Both Cooper and Stoop stressed people who are sick should stay at home, and everyone should practice social distancing. The best way to prevent spread of the disease is to wash hands with soap and warm water for at least 20 seconds, use hand sanitizer on clean hands, avoid toughing the ears, nose and mouth and cover the mouth when coughing.
Wesson said that during a conference call with the governor on Tuesday, Cooper indicated he was undecided about issuing a shelter in place order, but made it clear the order would cover the entire state if he issued one.
Four counties in North Carolina have already issued shelter in place resolutions, according to Smith. Those include Pitt, Mecklenburg, Wake and Orange counties.
Mitch Cooper said the shelter in place wording is misunderstood, and stressed people could still do the things they need to do.
“The biggest thing we have seen in the proclamations is they don’t allow gatherings of over 10 people, and makes (violating that) punishable by a Class 2 misdemeanor,” Cooper said.
He went on to say people could still go to work, take care of their loved ones in necessary situations, get food and get their medications.
“What it means is we are asking people to stay at home,” Cooper said.
Vaughan echoed Cooper’s thoughts.
The commissioners spent several minutes expressing concerns about making sure there was a “bullet point” sheet which would accompany any resolution making it clear what the county’s citizens were being asked to do.
Commissioner Greg Atkins said he is concerned any shelter in place resolution would have a “shelf life” after which people would ignore it. ARHS Health Director R. Battle Betts Jr. said Atkins was correct, and that was one of the issues Gov. Cooper is struggling with.
The county board also discussed the fact the county has no jurisdiction in the town limits of any incorporated area. Mayor James Peele of Powellsville and Windsor Town Administrator Allen Castelloe said the towns wanted to see the county’s path before making a decision.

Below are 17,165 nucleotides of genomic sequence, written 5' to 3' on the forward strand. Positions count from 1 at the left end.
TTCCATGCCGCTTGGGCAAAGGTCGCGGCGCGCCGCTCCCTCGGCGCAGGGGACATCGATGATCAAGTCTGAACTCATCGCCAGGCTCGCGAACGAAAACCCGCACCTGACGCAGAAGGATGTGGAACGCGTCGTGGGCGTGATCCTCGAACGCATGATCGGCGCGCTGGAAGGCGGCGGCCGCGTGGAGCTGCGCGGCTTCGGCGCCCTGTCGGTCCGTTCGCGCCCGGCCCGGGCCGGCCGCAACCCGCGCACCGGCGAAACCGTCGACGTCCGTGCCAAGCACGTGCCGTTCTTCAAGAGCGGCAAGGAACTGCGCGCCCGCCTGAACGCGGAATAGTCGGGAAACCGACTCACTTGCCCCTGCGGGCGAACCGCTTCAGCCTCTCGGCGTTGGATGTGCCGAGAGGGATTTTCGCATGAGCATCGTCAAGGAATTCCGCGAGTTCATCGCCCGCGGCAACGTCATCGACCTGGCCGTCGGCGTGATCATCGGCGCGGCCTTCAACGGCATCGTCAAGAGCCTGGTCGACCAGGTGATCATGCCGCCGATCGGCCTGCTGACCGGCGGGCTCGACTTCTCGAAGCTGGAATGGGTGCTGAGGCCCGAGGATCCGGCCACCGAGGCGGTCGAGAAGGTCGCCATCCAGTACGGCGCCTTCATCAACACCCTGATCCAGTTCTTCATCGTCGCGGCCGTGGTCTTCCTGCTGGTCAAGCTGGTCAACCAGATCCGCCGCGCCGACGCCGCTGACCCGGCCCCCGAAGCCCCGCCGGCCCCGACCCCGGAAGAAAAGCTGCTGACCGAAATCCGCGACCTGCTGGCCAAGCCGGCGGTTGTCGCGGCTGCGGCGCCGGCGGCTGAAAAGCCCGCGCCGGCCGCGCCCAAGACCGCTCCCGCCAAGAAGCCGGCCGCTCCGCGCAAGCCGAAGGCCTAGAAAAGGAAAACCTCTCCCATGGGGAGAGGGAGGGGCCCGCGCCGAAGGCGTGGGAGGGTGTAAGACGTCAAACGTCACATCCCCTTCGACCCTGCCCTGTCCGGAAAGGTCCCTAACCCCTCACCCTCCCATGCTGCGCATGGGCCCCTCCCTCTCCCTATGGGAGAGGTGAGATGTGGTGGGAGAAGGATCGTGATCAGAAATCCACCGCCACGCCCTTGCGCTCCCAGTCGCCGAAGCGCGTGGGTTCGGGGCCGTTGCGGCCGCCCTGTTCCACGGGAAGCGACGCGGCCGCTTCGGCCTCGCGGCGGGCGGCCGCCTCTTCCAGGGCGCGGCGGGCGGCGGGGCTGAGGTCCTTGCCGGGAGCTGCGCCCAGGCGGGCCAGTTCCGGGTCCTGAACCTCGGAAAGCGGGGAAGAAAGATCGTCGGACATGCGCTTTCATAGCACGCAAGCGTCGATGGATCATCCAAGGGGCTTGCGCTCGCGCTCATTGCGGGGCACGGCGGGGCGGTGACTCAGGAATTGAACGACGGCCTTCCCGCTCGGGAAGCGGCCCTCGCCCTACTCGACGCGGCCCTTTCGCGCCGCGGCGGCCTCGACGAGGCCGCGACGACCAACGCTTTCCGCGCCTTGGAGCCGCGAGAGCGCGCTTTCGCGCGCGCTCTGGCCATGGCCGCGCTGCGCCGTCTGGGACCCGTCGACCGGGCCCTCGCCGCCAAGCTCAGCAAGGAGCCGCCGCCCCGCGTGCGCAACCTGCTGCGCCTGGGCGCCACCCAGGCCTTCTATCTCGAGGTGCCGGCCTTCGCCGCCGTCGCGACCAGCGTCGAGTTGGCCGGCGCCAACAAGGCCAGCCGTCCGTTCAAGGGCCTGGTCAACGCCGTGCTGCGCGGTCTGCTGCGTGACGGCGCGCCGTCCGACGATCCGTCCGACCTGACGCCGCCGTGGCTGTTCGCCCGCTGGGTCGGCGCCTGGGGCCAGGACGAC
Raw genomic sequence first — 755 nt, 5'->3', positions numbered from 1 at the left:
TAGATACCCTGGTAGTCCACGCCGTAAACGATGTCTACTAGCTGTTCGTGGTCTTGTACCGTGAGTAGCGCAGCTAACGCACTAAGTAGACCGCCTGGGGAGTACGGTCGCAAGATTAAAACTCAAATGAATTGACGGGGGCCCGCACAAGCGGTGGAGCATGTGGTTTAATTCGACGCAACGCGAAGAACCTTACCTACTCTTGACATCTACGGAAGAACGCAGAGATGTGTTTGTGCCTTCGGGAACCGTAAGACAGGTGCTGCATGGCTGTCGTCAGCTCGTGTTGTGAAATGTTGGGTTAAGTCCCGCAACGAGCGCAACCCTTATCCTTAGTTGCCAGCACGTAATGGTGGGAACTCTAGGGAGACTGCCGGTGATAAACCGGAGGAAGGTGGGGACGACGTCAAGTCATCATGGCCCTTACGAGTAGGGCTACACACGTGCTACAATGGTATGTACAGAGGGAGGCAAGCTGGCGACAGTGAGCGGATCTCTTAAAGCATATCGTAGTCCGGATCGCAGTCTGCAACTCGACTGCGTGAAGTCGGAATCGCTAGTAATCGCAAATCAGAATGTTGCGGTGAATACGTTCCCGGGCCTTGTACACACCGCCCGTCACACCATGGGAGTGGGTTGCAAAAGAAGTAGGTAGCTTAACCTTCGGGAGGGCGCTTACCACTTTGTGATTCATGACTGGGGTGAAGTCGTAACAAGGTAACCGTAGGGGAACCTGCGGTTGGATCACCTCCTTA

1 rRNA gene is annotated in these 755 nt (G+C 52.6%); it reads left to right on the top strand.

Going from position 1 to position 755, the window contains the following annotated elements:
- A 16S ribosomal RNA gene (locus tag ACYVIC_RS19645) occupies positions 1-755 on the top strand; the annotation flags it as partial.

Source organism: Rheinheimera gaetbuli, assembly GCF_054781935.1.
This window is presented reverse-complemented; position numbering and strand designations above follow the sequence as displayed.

Smith said any town wishing to follow the county’s order could simply adopt a resolution.
The issue of whether or not the ordinance was needed also came up. Several commissioners said they have seen people out in “normal” numbers.
Bertie County Sheriff’s Chief Deputy Kenny Perry said he did see people out, but it wasn’t as many as before.
Perry said he believed the ordinance would help, but thought it was important to let people know they could still jog, go fishing and other things that didn’t relate to contact with people.
As the discussion continued, Smith indicated he thought people may not be taking the situation as seriously as they should.
“I think people need to understand it’s serious, and I don’t think they do,” Smith said.
Commissioner Tammy Lee said she would like to see a way for churches to be able to meet, even if it were through the parking lot meetings some churches have had.
The shelter in place order could close nonessential businesses, but such places as Perdue would not be affected because agriculture is considered essential. Details were not discussed, and would be part of any resolution on Monday.
Commissioners said they would take all avenues to get the information they are considering to the public.